R. Todd Bennett, P.C. Board Certified, Criminal Law. Texas Board of Legal Specialization.
Bar Register Preeminent Lawyers
Board Ceritified by Texas Board of Legal Specialization in Criminal Law
The Best Lawyers In America
AV Preeminent Rating by Martindale-Hubbell For Ethical Standards and Legal Ability
Rated by Super Lawyers R. Todd Bennett, selected in 2005. Thomson Reuters.
Banner Attr

Understanding domestic violence charges and related orders

On Behalf of | Mar 15, 2017 | Domestic Violence |

Domestic violence is a complicated issue that includes more than the initial charge. It often includes restraining or protective orders as well. You should be familiar the facets of a domestic violence charge in Texas in order to protect yourself from further allegations. Here at R. Todd Bennett, we understand the complexities of these charges, and we want to help our clients receive fair and honest treatment throughout the investigation.

A domestic violence charge could be either a misdemeanor or a felony. If it is not your first charge, it will probably be classified as a felony. It will also be considered a felony if it is alleged that you inflicted serious bodily harm. If the alleged attack resulted in bodily harm, you will likely be charged with a misdemeanor. You could face a year of jail time, even for the first misdemeanor offense.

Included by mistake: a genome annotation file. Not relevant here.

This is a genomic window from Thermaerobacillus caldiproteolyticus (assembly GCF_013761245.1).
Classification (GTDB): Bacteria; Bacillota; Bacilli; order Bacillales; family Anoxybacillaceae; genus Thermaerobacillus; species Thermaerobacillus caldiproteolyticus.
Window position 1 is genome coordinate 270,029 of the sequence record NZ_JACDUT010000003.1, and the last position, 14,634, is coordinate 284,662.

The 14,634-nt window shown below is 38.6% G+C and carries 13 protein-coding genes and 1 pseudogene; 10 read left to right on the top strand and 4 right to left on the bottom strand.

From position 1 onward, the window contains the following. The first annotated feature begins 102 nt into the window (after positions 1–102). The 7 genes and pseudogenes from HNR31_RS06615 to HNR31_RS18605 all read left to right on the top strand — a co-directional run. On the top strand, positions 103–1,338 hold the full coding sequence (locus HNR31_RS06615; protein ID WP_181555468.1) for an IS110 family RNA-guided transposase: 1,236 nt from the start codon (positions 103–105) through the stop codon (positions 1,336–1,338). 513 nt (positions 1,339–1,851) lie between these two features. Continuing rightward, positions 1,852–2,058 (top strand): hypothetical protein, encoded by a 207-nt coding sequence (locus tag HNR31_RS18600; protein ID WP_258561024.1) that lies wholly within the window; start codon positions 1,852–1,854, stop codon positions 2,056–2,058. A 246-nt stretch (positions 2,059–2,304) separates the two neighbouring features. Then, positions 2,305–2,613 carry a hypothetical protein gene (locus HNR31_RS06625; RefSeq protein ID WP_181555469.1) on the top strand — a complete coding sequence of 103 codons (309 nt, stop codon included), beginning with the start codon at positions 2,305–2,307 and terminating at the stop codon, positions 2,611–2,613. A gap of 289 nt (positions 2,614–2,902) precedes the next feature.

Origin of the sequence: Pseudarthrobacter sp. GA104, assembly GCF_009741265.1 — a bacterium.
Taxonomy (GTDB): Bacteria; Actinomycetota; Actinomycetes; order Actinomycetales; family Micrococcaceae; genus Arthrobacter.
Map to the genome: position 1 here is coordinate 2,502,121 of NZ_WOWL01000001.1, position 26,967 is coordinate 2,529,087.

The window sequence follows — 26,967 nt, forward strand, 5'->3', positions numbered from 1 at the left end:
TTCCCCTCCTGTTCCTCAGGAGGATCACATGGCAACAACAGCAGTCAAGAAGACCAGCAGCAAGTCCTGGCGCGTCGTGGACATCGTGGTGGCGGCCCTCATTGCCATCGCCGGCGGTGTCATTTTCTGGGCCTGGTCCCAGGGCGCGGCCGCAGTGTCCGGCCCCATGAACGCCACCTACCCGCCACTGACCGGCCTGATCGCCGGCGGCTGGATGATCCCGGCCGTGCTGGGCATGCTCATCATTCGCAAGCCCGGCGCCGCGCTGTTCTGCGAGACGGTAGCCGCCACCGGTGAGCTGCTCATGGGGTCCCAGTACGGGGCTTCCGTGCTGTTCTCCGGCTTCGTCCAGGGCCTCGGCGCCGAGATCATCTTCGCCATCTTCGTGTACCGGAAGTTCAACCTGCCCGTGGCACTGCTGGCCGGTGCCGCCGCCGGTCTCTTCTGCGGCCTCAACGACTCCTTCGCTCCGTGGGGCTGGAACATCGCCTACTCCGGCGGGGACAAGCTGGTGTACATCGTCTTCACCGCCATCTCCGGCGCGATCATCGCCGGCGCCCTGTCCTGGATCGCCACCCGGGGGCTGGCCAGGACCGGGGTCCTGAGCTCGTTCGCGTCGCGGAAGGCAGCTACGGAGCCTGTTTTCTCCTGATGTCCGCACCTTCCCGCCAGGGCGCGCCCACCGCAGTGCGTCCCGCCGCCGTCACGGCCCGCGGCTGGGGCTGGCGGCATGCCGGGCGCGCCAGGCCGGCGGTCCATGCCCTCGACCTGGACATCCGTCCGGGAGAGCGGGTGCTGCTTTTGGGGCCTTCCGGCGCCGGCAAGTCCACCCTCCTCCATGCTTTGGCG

You should also know the difference between restraining orders and protective orders, depending on your individual case. According to the Texas District and County Attorneys Association, protective orders tend to be more extensive, and violations of the order may result in severe punishment from the court. This order could prohibit you from contacting your accuser in any way, and you may have to move out of your home for the duration of the trial. Protective orders vary depending on the situation. It is important to know exactly what the order entails, so that you do not unintentionally violate its terms. Even someone who is still in a relationship with you or living with you could file for a protective order. He or she could also request it even if no physical violence has taken place.

More information about domestic abuse accusations can be found on our web page.


FindLaw Network